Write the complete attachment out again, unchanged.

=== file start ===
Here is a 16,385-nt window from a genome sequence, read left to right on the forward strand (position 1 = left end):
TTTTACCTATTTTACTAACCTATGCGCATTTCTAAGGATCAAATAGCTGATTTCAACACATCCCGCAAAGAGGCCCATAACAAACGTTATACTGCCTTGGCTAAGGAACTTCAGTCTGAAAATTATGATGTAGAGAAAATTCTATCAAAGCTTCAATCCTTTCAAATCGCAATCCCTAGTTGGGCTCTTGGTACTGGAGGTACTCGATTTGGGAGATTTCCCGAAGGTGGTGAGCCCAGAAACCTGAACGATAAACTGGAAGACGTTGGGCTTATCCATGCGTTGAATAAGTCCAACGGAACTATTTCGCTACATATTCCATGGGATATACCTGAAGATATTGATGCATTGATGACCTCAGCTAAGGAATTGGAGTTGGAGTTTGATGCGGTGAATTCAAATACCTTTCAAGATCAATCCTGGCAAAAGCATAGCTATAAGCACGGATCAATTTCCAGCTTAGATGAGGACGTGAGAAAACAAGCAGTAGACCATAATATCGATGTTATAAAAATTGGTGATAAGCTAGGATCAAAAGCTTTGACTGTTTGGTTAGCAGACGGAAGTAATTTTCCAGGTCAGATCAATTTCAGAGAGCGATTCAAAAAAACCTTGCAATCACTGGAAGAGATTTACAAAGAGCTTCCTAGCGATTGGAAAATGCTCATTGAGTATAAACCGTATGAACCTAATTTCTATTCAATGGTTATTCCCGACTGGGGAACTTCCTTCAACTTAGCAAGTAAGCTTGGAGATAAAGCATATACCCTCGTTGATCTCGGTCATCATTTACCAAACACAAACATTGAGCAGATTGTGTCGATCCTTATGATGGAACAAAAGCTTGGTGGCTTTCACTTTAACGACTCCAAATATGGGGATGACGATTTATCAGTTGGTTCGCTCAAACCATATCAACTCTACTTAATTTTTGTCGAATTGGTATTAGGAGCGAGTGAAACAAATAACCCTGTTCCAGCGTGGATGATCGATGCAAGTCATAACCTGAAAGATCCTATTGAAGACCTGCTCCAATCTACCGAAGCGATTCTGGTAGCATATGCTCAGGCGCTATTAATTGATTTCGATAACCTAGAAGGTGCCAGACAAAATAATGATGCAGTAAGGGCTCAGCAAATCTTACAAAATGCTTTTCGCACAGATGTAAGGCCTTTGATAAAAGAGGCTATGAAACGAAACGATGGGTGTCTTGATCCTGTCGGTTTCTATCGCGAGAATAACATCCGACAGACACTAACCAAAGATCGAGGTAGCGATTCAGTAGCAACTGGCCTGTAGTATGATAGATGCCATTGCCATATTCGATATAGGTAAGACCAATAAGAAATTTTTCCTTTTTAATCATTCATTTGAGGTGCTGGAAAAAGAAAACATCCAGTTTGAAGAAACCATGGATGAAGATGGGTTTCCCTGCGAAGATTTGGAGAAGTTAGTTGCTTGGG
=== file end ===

Here is a 16,385-nt window from a genome sequence, read left to right on the forward strand (position 1 = left end):
TTTTACCTATTTTACTAACCTATGCGCATTTCTAAGGATCAAATAGCTGATTTCAACACATCCCGCAAAGAGGCCCATAACAAACGTTATACTGCCTTGGCTAAGGAACTTCAGTCTGAAAATTATGATGTAGAGAAAATTCTATCAAAGCTTCAATCCTTTCAAATCGCAATCCCTAGTTGGGCTCTTGGTACTGGAGGTACTCGATTTGGGAGATTTCCCGAAGGTGGTGAGCCCAGAAACCTGAACGATAAACTGGAAGACGTTGGGCTTATCCATGCGTTGAATAAGTCCAACGGAACTATTTCGCTACATATTCCATGGGATATACCTGAAGATATTGATGCATTGATGACCTCAGCTAAGGAATTGGAGTTGGAGTTTGATGCGGTGAATTCAAATACCTTTCAAGATCAATCCTGGCAAAAGCATAGCTATAAGCACGGATCAATTTCCAGCTTAGATGAGGACGTGAGAAAACAAGCAGTAGACCATAATATCGATGTTATAAAAATTGGTGATAAGCTAGGATCAAAAGCTTTGACTGTTTGGTTAGCAGACGGAAGTAATTTTCCAGGTCAGATCAATTTCAGAGAGCGATTCAAAAAAACCTTGCAATCACTGGAAGAGATTTACAAAGAGCTTCCTAGCGATTGGAAAATGCTCATTGAGTATAAACCGTATGAACCTAATTTCTATTCAATGGTTATTCCCGACTGGGGAACTTCCTTCAACTTAGCAAGTAAGCTTGGAGATAAAGCATATACCCTCGTTGATCTCGGTCATCATTTACCAAACACAAACATTGAGCAGATTGTGTCGATCCTTATGATGGAACAAAAGCTTGGTGGCTTTCACTTTAACGACTCCAAATATGGGGATGACGATTTATCAGTTGGTTCGCTCAAACCATATCAACTCTACTTAATTTTTGTCGAATTGGTATTAGGAGCGAGTGAAACAAATAACCCTGTTCCAGCGTGGATGATCGATGCAAGTCATAACCTGAAAGATCCTATTGAAGACCTGCTCCAATCTACCGAAGCGATTCTGGTAGCATATGCTCAGGCGCTATTAATTGATTTCGATAACCTAGAAGGTGCCAGACAAAATAATGATGCAGTAAGGGCTCAGCAAATCTTACAAAATGCTTTTCGCACAGATGTAAGGCCTTTGATAAAAGAGGCTATGAAACGAAACGATGGGTGTCTTGATCCTGTCGGTTTCTATCGCGAGAATAACATCCGACAGACACTAACCAAAGATCGAGGTAGCGATTCAGTAGCAACTGGCCTGTAGTATGATAGATGCCATTGCCATATTCGATATAGGTAAGACCAATAAGAAATTTTTCCTTTTTAATCATTCATTTGAGGTGCTGGAAAAAGAAAACATCCAGTTTGAAGAAACCATGGATGAAGATGGGTTTCCCTGCGAAGATTTGGAGAAGTTAGTTGCTTGGG